Plate 45

Bed forms produced by waves: oscillation ripples

Plate 45 A shows the top of a thin sandstone bed in Pleistocene littoral deposits of the Marche region, Italy. The markedly linear and parallel ripples have small length and symmetrical profile. Not only have the two sides of a ripple the same inclination (see also B), but this is smaller than the angle of repose of the sand. This means that the ripples were produced by a short-period oscillatory motion, exposing alternately the two sides to fluid stress.

A modest amount of energy is sufficient to form small ripples, which implies that they record the passage of gentle waves in very shallow water or of stronger waves at a greater depth. In section view B, laminae can show both symmetrical (hut-roof) and asymmetrical (one-way dip) arrangements. They are said to be form-concordant or form-discordant, respectively, in relation with the external profile. To be precise, the term symmetrical ripple  should be applied to the external shape only, and the structure as a whole should be called oscillation ripple  or wave ripple  (as opposed to current ripple ). One more reason for this distinction stems from the fact that wave ripples can have an asymmetrical profile. This happens when there is a difference in the power of to and fro motions a wave orbit. In their seaward movement, water particles are closer to the bottom and lose more energy by friction; after accomplishing an orbit, they do not reach their starting point. In other words, the wave orbits are not closed and a net transfer of water mass occurs landward; correspondingly, there is a net transport of sand in the same direction. It is as if the sediment were subject to a current, albeit discontinuous and incremental, and the ripples reflect it by developing a slipface on their landward side.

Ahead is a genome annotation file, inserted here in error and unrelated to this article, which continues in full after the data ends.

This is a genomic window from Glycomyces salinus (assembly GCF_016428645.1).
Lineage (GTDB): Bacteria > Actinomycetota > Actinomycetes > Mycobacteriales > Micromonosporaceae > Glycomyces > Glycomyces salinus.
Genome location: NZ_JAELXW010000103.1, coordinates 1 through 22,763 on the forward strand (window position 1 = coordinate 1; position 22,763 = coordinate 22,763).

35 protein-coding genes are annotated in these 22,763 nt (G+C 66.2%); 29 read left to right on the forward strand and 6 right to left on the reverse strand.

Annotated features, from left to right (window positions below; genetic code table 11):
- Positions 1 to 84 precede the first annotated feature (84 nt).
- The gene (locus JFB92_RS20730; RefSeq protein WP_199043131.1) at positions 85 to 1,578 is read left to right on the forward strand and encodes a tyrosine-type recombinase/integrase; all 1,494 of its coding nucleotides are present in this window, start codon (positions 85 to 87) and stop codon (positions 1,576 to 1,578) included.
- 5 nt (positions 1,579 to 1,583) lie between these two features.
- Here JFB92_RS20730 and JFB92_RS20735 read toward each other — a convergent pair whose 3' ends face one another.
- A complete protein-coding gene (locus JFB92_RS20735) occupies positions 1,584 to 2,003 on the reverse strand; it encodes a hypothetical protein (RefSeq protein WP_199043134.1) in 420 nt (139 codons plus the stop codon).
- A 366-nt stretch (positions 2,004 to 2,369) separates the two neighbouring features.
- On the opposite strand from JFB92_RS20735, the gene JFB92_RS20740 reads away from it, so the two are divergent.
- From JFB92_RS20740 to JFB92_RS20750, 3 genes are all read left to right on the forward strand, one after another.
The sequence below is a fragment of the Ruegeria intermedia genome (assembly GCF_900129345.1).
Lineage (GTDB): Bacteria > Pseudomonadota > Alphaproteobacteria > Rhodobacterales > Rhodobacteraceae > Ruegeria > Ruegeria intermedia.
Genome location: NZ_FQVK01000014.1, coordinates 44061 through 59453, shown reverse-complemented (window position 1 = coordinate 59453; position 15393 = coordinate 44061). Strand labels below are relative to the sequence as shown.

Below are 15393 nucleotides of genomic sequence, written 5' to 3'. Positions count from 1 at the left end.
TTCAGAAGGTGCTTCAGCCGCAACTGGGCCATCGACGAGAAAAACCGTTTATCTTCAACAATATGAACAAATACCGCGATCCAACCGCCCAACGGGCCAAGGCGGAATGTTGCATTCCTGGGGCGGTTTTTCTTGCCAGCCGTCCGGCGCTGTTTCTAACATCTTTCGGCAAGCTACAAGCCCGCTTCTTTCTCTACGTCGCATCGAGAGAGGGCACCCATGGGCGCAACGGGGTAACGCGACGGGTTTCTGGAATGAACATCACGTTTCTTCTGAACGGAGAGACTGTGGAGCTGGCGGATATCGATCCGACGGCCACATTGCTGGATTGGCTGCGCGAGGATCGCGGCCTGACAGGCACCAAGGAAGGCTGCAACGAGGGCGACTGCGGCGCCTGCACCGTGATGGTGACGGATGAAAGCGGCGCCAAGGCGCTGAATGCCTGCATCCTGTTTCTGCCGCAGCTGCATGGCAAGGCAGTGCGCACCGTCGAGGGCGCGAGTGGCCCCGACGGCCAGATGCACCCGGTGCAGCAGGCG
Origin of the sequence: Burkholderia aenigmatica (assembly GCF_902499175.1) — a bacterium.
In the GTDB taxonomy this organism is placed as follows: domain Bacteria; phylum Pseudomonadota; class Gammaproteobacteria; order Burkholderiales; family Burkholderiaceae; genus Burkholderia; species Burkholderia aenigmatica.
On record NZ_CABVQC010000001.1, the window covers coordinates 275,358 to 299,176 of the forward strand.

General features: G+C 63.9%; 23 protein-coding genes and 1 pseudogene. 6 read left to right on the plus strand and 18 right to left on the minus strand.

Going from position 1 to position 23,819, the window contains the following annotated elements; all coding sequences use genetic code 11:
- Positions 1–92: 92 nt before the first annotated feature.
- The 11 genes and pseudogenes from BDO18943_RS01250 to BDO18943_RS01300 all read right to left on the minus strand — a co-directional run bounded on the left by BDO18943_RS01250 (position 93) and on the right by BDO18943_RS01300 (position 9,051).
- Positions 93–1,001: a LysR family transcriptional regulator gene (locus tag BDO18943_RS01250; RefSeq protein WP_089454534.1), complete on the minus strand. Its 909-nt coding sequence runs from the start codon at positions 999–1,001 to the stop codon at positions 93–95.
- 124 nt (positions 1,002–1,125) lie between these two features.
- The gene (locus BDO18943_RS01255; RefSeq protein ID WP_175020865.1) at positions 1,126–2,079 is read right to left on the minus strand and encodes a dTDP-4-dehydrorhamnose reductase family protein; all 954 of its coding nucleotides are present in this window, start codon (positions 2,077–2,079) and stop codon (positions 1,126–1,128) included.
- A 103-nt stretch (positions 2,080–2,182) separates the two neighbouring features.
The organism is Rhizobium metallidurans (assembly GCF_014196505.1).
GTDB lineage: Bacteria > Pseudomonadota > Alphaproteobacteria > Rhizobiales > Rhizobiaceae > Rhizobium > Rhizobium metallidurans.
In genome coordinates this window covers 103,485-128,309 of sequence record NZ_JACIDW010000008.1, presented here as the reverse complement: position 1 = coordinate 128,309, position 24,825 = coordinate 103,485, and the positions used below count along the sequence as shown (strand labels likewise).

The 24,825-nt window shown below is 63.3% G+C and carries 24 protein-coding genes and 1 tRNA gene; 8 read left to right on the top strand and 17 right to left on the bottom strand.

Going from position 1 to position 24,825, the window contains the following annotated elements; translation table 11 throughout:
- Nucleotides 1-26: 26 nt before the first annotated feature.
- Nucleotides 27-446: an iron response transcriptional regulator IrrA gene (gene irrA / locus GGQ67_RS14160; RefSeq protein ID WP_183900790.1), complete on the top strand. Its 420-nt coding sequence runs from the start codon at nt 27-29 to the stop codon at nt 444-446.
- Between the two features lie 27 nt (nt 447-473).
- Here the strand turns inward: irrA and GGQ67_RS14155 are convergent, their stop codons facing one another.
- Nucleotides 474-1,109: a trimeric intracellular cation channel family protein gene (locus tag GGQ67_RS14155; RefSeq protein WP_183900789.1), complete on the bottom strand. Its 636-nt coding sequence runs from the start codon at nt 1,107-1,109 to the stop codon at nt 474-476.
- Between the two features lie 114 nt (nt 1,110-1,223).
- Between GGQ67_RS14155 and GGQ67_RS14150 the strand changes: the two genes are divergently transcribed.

The sandstone of picture B is a peculiar one; it is made of fragments of volcanic glass reworked by the sea. Waves attacked a lava flow emplaced under sea level, which was fragmented by rapid quenching and transformed in a detrital mass, a hyaloclastite.

Pleistocene littoral deposits, Lipari island, Tyrrhenian Sea.

Wave ripples are environmental indicators , at least in part, i.e., concerning water depth.

We find them under a shallow-water cover (a few decimeters to meters), in littoral, lacustrine and fluvial environments. Waves are not able to form ripples below a critical depth, the so-called wave base.  This depth is related to wave length and power. Longer waves have a deeper base. Waves are produced by the wind, which transmits energy to the water by fluid drag exerted at the air-water interface. Small waves generated by a breeze on a small, ephemeral pond, are sufficient to create small ripples.